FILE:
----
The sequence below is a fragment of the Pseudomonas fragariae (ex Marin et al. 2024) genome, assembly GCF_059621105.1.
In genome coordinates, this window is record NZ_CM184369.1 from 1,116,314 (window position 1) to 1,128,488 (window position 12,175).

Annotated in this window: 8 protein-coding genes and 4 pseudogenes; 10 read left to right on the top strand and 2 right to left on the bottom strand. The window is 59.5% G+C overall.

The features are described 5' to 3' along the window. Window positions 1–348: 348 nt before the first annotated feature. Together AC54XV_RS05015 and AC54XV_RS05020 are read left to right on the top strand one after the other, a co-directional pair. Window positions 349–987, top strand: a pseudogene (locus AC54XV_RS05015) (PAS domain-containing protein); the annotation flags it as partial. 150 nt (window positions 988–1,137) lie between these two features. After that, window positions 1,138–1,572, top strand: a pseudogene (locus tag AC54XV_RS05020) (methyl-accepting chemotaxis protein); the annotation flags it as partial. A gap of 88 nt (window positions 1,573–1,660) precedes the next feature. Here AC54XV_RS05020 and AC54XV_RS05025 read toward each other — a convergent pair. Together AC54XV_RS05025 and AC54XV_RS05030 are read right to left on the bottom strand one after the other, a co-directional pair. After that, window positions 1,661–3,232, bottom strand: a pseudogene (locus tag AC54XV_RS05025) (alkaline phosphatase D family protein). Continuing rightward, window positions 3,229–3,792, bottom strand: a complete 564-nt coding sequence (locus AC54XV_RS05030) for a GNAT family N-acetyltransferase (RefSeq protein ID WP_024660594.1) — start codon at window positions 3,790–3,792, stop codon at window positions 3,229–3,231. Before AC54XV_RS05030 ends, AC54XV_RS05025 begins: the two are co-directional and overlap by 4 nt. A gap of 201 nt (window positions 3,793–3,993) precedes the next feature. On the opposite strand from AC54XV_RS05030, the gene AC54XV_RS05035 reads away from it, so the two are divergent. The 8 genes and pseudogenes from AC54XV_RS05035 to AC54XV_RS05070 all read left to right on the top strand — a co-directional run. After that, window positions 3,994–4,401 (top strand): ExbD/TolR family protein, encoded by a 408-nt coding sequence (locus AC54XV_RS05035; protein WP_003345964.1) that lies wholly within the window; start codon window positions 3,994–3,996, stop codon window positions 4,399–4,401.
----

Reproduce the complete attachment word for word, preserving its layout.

The sequence below is a fragment of the Pseudomonas fragariae (ex Marin et al. 2024) genome, assembly GCF_059621105.1.
In genome coordinates, this window is record NZ_CM184369.1 from 1,116,314 (window position 1) to 1,128,488 (window position 12,175).

Annotated in this window: 8 protein-coding genes and 4 pseudogenes; 10 read left to right on the top strand and 2 right to left on the bottom strand. The window is 59.5% G+C overall.

The features are described 5' to 3' along the window. Window positions 1–348: 348 nt before the first annotated feature. Together AC54XV_RS05015 and AC54XV_RS05020 are read left to right on the top strand one after the other, a co-directional pair. Window positions 349–987, top strand: a pseudogene (locus AC54XV_RS05015) (PAS domain-containing protein); the annotation flags it as partial. 150 nt (window positions 988–1,137) lie between these two features. After that, window positions 1,138–1,572, top strand: a pseudogene (locus tag AC54XV_RS05020) (methyl-accepting chemotaxis protein); the annotation flags it as partial. A gap of 88 nt (window positions 1,573–1,660) precedes the next feature. Here AC54XV_RS05020 and AC54XV_RS05025 read toward each other — a convergent pair. Together AC54XV_RS05025 and AC54XV_RS05030 are read right to left on the bottom strand one after the other, a co-directional pair. After that, window positions 1,661–3,232, bottom strand: a pseudogene (locus tag AC54XV_RS05025) (alkaline phosphatase D family protein). Continuing rightward, window positions 3,229–3,792, bottom strand: a complete 564-nt coding sequence (locus AC54XV_RS05030) for a GNAT family N-acetyltransferase (RefSeq protein ID WP_024660594.1) — start codon at window positions 3,790–3,792, stop codon at window positions 3,229–3,231. Before AC54XV_RS05030 ends, AC54XV_RS05025 begins: the two are co-directional and overlap by 4 nt. A gap of 201 nt (window positions 3,793–3,993) precedes the next feature. On the opposite strand from AC54XV_RS05030, the gene AC54XV_RS05035 reads away from it, so the two are divergent. The 8 genes and pseudogenes from AC54XV_RS05035 to AC54XV_RS05070 all read left to right on the top strand — a co-directional run. After that, window positions 3,994–4,401 (top strand): ExbD/TolR family protein, encoded by a 408-nt coding sequence (locus AC54XV_RS05035; protein WP_003345964.1) that lies wholly within the window; start codon window positions 3,994–3,996, stop codon window positions 4,399–4,401.